New Jersey homeowners have seen their insurance bills rise in recent years, but they still were paying less than the national average to protect their properties, according to a new report by the National Association of Insurance Commissioners.The average premium for the most common homeowners policy cost New Jerseyans $915 in 2011, the most recent data available from NAIC, an umbrella group for state insurance regulators.That’s 5.5 percent higher than the $867 homeowners paid on average in 2010, according to the group’s data. But it is still lower than the national average. Across the country, homeowners' premiums averaged $978 in 2011, or 7.5 percent more than what they did in 2010.The NAIC data do not explain why New Jersey, a state with some of the nation’s highest auto and health insurance costs, has stayed below average when it comes to homeowners coverage. But to the state’s insurance regulator, this is a sign of a healthy market."It is good news for consumers that in a high home value state like New Jersey, homeowner’s insurance costs and rate hikes are below the national average," Marshall McKnight, a spokesman for the state Department of Banking and Insurance, said in an email."That indicates a strong, stable market where competition is keeping overall premium costs and rates affordable and below those of other states."McKnight noted that the state currently has 113 companies writing homeowners’ insurance, including eight of top national carriers. He also said enrollment in New Jersey’s Fair Plan, a so-called insurer of last resort, has been dropping steadily over the years, a sign that homeowners are finding coverage in the private market.Christine O’Brien, president of the Insurance Council of New Jersey, a Trenton-based group that represents property and casualty insurers, said New Jersey’s diverse and stable housing market is a plus for carriers while the ability for consumers to shop around has helped keep rates lower.The current NAIC report covers premiums set for 2011, the year that Tropical Storm Irene and a costly October snowstorm inflicted massive insured losses on the Garden State.It won’t be known until next year, when NAIC issues its study on 2012 premiums, how these events impacted overall premiums in New Jersey. But O’Brien said she doesn’t expect they, or even Hurricane Sandy, caused substantial, across-the-board rate hikes on Garden State consumers."Since Sandy, the market has stabilized pretty quickly," she said.Part of what likely is keeping New Jersey rates below the national average are the heavy prices paid in Southern states prone to natural disasters such as hurricanes, tornadoes and drought.Florida had both the highest average premium ($1,933) and the biggest year-over-year gain (25 percent). It was followed Louisiana, with average premiums of $1,672, and Texas, where premiums averaged $1,578.NAIC, however, notes that the Texas premium data are "artificially high" because of the way the state submits its data. Some state premiums also reflect data from the so-called last-resort or high-risk policies.Other top-paying states were Mississippi ($1,409); Oklahoma ($1,386); and Alabama ($1,163), the NAIC data show. The cheapest premiums were in Idaho, where the average homeowner paid $518 in 2011.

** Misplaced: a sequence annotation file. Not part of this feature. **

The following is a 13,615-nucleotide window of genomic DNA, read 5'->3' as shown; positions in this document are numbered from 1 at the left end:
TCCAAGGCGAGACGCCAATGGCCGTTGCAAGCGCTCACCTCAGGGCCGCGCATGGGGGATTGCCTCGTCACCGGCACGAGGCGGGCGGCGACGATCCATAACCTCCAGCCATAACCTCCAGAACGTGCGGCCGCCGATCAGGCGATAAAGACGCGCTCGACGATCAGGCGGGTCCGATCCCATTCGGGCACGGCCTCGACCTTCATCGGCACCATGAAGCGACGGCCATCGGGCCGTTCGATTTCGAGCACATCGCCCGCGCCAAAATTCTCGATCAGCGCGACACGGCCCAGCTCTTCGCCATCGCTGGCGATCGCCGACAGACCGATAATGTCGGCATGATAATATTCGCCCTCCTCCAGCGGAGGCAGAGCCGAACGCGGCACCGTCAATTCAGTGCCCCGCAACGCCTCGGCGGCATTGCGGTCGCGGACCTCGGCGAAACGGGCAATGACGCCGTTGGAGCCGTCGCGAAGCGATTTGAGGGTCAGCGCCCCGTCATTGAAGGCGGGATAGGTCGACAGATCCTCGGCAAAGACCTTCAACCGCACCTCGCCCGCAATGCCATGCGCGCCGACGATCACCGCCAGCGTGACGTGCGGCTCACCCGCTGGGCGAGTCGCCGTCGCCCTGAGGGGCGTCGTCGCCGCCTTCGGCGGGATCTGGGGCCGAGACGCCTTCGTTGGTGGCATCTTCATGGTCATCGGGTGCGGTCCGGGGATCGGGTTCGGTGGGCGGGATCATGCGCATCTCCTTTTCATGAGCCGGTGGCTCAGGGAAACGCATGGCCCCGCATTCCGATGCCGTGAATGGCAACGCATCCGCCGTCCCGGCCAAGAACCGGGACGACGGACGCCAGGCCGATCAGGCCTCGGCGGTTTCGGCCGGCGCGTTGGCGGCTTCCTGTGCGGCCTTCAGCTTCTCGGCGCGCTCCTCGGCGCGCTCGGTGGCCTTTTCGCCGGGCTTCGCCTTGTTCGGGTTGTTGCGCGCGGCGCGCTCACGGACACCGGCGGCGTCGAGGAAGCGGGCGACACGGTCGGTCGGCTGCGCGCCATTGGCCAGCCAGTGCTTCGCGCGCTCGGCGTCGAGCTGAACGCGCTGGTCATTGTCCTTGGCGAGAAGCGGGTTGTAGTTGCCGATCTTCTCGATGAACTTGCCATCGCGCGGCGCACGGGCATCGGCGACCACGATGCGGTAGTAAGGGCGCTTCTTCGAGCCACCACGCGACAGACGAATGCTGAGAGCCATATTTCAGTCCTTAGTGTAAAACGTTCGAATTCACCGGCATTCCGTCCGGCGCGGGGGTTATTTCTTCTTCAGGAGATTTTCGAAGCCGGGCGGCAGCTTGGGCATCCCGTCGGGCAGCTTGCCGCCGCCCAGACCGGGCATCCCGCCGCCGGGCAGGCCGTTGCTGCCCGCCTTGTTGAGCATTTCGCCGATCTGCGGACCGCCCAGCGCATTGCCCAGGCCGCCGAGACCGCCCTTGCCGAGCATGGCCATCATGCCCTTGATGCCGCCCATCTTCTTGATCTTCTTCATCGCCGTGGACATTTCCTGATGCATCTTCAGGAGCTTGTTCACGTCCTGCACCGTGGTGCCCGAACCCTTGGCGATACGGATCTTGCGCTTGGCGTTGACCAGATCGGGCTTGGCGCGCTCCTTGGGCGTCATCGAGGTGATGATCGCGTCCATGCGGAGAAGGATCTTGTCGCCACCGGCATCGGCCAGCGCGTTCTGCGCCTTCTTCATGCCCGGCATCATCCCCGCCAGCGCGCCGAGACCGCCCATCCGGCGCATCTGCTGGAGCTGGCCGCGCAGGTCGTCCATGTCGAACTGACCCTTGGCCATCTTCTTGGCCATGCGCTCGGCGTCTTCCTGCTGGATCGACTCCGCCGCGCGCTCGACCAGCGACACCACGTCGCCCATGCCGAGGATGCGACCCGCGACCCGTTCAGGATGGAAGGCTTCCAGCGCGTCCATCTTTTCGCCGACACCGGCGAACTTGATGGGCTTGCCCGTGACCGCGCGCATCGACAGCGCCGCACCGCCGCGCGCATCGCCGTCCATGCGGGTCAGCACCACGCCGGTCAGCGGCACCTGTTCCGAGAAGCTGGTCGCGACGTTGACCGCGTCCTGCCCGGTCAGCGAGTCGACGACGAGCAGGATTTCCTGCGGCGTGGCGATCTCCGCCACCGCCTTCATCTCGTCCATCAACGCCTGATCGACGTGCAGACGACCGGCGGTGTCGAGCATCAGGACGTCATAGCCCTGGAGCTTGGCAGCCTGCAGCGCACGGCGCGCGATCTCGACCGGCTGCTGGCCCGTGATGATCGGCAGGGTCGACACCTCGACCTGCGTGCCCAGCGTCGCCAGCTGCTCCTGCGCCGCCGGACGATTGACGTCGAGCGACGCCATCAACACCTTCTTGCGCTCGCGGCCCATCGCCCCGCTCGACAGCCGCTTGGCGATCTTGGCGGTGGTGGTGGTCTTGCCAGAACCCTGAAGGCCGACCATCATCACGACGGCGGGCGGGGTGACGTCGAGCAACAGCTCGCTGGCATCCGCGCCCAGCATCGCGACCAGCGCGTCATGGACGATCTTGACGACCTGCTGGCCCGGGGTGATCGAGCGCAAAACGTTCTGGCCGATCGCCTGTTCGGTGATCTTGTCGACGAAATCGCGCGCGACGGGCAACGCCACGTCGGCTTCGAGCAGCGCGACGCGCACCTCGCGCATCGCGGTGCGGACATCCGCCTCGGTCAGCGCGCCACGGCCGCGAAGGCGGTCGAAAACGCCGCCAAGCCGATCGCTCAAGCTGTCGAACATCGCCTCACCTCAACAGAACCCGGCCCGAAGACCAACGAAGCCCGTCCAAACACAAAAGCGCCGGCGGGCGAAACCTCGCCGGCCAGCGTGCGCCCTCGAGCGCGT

Courtesy of: Ed Beeson/The Star-Ledger